I have a very interesting Chinese colleague, let’s call him LJ. I’ll probably write about him another day. He’s a Columbia math Ph.D. and a very good math teacher, especially when it comes to anecdotes about mathematicians, particularly every Fields Medalist.
The other day he mentioned that a partner of our company worked on index theorem before going into finance. “What is index theorem?” I asked, innocently.
LJ spent the whole lunch time explaining a grossly simplified version of the Atiyah-Singer theorem in terms of an n-dimensional Gauss-Bonnet theorem: the integral of Gaussian curvature equals to Euler characteristics (Vertices – Edges + Faces). Curvature is a geometrical invariant, and EC a topological invariant. The theorem relates the two apparently distinct values, as they are both intrinsic properties of a manifold.
Atiyah won Fields Medal for it in 1966, and he’s got some interesting co-winners. One is Paul Cohen and another is Alexander Grothendieck. LJ told us some bizarre stories of them before (I’ll retell Cohen’s in another piece), and he thinks Grothendieck is the greatest mathematician in the last 100 years.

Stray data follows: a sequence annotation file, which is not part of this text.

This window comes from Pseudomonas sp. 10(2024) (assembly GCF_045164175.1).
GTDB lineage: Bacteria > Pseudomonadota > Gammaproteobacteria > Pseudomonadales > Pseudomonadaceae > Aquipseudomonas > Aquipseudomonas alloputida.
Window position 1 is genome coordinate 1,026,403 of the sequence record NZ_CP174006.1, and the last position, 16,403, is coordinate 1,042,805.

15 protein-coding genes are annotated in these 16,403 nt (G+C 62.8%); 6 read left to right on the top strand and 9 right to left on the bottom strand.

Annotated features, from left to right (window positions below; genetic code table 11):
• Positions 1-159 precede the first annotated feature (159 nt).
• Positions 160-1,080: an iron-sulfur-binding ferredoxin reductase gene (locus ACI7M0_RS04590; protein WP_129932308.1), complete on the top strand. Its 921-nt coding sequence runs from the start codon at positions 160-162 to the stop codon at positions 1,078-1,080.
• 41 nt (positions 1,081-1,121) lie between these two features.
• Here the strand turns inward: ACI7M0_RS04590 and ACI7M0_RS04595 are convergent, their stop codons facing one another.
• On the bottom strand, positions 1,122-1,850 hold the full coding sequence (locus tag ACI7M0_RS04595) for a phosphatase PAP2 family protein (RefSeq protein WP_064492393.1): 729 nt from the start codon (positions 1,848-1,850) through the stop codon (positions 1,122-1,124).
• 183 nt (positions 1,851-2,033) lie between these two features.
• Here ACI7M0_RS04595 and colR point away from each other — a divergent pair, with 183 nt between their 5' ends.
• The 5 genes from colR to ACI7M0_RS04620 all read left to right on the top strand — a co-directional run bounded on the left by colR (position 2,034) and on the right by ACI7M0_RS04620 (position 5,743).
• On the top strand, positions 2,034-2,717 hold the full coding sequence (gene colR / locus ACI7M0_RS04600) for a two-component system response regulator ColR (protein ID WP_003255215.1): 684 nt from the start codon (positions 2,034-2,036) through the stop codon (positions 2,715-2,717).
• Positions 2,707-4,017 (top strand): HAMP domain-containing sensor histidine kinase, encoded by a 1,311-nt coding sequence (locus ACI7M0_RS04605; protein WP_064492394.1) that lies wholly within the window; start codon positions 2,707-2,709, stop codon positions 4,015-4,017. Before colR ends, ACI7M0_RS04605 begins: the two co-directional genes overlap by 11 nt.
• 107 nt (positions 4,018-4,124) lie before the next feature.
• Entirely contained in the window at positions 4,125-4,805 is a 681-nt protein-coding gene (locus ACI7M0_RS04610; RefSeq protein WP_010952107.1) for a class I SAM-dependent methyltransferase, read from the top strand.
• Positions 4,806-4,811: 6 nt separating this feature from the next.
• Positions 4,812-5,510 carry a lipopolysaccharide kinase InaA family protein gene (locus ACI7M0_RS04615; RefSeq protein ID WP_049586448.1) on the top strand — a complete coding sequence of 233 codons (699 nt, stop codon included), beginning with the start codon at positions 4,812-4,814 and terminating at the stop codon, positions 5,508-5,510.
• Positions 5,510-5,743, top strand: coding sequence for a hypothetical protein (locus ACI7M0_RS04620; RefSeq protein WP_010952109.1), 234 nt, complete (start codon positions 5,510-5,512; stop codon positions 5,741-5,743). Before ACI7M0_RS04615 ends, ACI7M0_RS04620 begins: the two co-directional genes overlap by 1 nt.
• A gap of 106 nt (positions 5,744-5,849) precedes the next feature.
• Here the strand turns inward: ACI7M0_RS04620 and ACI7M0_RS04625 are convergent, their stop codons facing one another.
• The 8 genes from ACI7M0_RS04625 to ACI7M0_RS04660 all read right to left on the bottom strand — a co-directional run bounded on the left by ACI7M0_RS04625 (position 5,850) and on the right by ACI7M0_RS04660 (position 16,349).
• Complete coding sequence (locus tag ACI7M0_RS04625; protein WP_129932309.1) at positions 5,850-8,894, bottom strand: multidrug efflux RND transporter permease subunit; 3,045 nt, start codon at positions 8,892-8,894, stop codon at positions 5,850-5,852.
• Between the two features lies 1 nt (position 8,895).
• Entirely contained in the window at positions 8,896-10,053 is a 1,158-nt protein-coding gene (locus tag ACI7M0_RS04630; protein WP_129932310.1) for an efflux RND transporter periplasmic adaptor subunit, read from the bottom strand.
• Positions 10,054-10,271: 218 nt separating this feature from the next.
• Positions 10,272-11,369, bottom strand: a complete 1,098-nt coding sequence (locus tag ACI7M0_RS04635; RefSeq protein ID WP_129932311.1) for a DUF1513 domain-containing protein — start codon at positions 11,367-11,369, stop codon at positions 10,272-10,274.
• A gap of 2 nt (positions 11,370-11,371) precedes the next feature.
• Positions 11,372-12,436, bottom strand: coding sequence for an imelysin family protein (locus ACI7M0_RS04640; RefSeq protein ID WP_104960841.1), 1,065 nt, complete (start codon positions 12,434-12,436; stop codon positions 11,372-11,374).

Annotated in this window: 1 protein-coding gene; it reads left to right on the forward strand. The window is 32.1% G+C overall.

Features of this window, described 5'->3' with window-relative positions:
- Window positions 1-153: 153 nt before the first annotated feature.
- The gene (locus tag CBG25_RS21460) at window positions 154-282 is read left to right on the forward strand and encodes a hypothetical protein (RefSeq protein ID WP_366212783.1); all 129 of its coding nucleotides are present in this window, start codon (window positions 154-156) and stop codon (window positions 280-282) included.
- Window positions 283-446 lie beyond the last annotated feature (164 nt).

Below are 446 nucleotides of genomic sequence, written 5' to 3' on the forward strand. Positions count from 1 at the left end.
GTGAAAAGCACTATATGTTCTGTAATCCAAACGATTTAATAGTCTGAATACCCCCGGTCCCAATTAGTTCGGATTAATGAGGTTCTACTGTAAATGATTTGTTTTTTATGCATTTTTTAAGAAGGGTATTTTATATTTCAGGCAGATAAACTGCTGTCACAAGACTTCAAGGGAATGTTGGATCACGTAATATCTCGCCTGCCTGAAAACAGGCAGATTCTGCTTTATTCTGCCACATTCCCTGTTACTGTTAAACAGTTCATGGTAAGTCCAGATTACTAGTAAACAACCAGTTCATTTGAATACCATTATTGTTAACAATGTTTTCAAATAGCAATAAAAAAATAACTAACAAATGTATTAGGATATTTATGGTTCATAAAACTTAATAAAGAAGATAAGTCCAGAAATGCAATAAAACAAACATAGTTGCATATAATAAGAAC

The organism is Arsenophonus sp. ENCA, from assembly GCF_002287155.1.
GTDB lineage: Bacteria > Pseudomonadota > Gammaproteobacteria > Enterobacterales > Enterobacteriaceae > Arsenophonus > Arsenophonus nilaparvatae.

The 4th and final 1966 Fields Medalists, Stephen Smale, is the first in a string of FMists mostly for their work on the Poincaré Conjecture. Smale proved it for n >= 5, Michael Freedman did it for n = 4, and Grigori Perelman nailed the coffin with a lot of fascinating controversies.
There’s another Fields Medalist, William Thurston, whose work is related to PC. It was his geometrization conjecture, which subsumes PC, that Perelman actually proved.
Another mathematician central to the PC circus, Richard Hamilton, probably deserves FM for Ricci flow, which he introduced at the age of 39. LJ took his class in Columbia, and said that Shing-Tung Yau recognized Hamilton’s work early on.